Short answer, none. Short reason - the "working" part of the bow is just past the limb feather, where the laminates comes together to the limb nocks, so the riser should have no bearing. By this theory, it's all in the limbs.
Real answer, not too much and depends. A well made wood risered bow will flex / recoil from the pivot point (grip section) to the limb nocks, so by this theory the riser, too, is part of the working aspect of the bow. If your talking about a metal riser, probably not much useable flex there, wood risers depends on the type of wood and configuration.
I'll endorse Viper1's short answer with the following qualifications:
Takedowns have a more bulky and reinforced handle-riser which tends to make them heavier to carry. Some people think heavier bows are more stable to shoot.
Takedowns usually, but not always, have shorter limbs and higher risers than one-piece bows in any given length. While the riser might flex, it hardly does so as much as with a traditional English longbow so I'd be inclined to discount that contribution to total performance.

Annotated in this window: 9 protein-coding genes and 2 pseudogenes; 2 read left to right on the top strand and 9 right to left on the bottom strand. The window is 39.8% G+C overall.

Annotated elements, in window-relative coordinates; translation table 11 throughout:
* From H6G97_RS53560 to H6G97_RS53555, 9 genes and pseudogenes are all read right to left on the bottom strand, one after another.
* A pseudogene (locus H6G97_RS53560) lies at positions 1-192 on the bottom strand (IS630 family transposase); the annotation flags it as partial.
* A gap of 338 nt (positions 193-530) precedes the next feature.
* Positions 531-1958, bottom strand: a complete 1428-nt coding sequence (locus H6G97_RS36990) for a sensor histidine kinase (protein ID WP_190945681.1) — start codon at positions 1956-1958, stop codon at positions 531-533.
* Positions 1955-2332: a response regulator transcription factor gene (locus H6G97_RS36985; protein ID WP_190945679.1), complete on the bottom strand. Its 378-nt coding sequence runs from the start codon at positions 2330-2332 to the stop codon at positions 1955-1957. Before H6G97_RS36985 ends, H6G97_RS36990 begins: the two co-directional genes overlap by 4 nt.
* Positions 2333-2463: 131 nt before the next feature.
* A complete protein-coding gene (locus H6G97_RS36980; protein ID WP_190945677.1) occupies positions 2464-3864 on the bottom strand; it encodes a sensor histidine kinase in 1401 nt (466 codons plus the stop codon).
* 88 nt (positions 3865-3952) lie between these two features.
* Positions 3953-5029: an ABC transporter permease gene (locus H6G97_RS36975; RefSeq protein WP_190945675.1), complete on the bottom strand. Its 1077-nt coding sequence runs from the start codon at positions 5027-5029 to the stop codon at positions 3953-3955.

A takedown is handy for transport sometimes but probably not nearly handy enough to justify the additional cost in most cases unless the bow is five and half feet long or more.
One of the things I appreciate about my one-piece Attila, other than the light carrying weight, is that the riser is very low, so most of the 56 inch length is in the limbs. It would be very difficult to find a comparable bow in the same length that was a takedown and provided such a smooth draw and release.
I'm inclined to think anything invested in the handle is probably not going to contribute much to the launching of the arrow other than perhaps the aforementioned stability and that's a little problematic unless we're talking about target bows.
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